Telecom Decision – D.C. Circuit Upholds FCC Antenna Rule Aimed at Promoting Wireless Broadband

Expanding the availability of broadband internet service is among the hottest telecommunications policy topics of the day, especially as the federal and state governments funnel billions of dollars toward more deployment and higher speeds.  Last week the D.C. Circuit upheld an FCC rule aimed at that goal, which allows commercial-grade wireless internet antennas in residential areas, a move sought by wireless internet providers.

As technology has changed over time, the FCC has adopted and amended its rules that allow antennas to be placed on private dwellings.  The original 1996 regulation allowed for installation of antennas on private property to receive services like satellite and cable television, and  preempted state and local restrictions.  A 2004 amendment allowed such antennas to serve multiple customers in a single location, provided the antennas were not used primarily as “hubs for the distribution of service.”  And in 2021, the FCC amended the rule to allow such antennas to be used as hubs for the distribution of service, paving the way for commercial-grade equipment for, among other things, wireless internet service.  Children’s Health Defense (CHD) and others appealed, concerned about the health effects of such antennas on nearby residents with radiofrequency sensitivity.  The court’s decision, however, deals mainly with fine legal points of rejecting CHD’s challenges.  Children’s Health Defense v. FCC, No. 21-1075 (D.C. Cir. Feb. 11, 2022).

As a threshold issue, the FCC challenged the petitioners’ standing.  The court, however, found there was standing because two individual members of CHD suffered from radiofrequency sensitivity and bought homes in areas with restrictive covenants on antennas.  Because the FCC’s amended rule would preempt those covenants, these individuals qualified as “objects” of the FCC’s order, which give standing to them and associational standing to CHD.  Slip Op. at 5.

CHD then challenged the FCC’s authority for amending the regulation.  The court found 47 U.S.C. 303(d) gave authority to the FCC, as it grants the FCC power over “stations” and a prior case held that “stations” under Section 303(d) includes antennas.  Id. at 6, citing Continental Airlines, 21 FCC Rcd. 13,201, 13,217 & nn.107-08 (2006).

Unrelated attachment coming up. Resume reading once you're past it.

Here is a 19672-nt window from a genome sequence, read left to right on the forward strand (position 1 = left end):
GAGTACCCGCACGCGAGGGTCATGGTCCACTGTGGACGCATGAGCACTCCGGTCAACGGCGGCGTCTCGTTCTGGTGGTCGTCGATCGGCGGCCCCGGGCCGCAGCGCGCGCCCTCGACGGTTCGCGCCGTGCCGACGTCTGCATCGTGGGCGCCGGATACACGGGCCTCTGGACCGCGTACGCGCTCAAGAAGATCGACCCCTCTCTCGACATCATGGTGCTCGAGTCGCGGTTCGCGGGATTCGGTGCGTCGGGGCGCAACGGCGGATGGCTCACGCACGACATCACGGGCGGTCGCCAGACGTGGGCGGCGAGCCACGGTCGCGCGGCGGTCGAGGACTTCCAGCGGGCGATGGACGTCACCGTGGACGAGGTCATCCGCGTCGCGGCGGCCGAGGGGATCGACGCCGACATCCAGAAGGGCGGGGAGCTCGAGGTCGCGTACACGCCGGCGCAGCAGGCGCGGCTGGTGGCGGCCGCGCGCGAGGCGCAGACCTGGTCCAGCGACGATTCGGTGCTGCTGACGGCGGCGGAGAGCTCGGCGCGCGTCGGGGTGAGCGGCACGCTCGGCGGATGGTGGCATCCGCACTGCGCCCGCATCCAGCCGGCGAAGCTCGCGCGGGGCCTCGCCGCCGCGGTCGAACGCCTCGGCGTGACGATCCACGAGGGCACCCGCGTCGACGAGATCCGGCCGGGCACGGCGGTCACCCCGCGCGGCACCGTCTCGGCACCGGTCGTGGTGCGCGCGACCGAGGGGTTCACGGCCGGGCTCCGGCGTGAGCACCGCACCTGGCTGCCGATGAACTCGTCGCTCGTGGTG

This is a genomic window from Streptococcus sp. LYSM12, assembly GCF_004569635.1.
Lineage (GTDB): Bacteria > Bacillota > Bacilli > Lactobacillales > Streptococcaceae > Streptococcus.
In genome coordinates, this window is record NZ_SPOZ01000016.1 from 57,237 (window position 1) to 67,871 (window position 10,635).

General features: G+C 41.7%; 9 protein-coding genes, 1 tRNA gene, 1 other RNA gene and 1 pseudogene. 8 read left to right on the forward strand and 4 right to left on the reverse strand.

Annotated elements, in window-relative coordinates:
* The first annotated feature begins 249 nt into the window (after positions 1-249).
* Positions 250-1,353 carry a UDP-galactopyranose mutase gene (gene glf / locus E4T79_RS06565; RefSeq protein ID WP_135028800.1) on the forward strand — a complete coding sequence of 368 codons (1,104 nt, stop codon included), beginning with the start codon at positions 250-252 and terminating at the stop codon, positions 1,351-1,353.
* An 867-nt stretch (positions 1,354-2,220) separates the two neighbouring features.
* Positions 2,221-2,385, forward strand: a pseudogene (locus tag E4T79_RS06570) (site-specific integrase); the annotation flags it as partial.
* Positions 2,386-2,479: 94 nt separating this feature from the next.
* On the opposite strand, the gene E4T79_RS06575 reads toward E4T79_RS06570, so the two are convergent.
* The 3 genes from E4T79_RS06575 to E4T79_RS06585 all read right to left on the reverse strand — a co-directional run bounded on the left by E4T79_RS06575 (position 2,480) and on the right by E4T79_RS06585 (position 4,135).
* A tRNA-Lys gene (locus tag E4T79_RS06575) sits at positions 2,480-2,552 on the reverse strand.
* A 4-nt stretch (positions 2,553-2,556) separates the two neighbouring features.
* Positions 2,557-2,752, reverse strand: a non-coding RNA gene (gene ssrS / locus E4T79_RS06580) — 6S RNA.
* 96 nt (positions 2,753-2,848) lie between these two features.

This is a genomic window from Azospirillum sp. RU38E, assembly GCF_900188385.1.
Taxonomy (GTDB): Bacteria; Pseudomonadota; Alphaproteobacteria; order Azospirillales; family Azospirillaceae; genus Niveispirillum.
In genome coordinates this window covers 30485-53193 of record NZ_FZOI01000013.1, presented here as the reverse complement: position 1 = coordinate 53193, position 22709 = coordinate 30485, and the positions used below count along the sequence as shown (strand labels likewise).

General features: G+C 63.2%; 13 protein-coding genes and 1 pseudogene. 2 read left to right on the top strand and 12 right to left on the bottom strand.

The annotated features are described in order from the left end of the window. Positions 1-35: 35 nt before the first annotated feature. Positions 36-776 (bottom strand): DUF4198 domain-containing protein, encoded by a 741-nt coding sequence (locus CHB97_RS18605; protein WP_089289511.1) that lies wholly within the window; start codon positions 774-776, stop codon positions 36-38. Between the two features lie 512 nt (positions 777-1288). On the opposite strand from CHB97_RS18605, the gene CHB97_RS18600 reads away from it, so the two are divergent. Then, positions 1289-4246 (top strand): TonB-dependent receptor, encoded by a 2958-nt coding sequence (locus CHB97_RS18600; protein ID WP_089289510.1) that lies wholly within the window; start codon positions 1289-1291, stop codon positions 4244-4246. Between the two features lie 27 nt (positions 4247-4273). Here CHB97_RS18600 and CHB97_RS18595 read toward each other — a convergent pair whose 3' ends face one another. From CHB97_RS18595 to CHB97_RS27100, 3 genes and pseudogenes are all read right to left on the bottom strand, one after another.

CHD’s main argument was that the FCC’s order lacked a reasoned foundation because it disregarded the human health effects of the amended rule.  This theory is in line with a similar theory raised by the same attorneys on behalf of the Environment Health Trust in challenging the FCC’s decision in its radiofrequency rulemaking (see Env’t Health Tr. v. FCC, 9 F.4th 893 (D.C. Cir. 2021)).  In that instance the D.C. Circuit found the FCC had failed to properly explain its approach to concerns about the health effects of radiofrequency waves, and remanded to the FCC.  In the agency proceeding at issue here, however, the FCC said that concerns about health effects should be addressed in its separate radiofrequency rulemaking (that is, the case that was remanded in 2021), and so were outside the scope of the proceeding on review.  The court agreed, noting that agencies can limit the scope of their rulemakings and allocate issues to different proceedings.  Slip Op. at 9.

Finally, CHD argued that the amended rule would violate the FHA and ADA.  The court rejected this claim without addressing the merits.  As the court explained, CHD was mounting a facial challenge to the amended rule, but its argument depended on the presence, in an area affected by a hub antenna, of someone with radiofrequency sensitivity.  That situation may exist sometimes, but a facial challenge requires there be no circumstances in which the amended regulation would be valid, so CHD’s argument could not succeed.  Id. at 10.

For questions regarding this decision or other telecommunications issues, please contact J. Tyson Covey or Brian McAleenan of the Duane Morris Technology, Media & Telecom group.

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The opinions expressed on this blog are those of the author and are not to be construed as legal advice.

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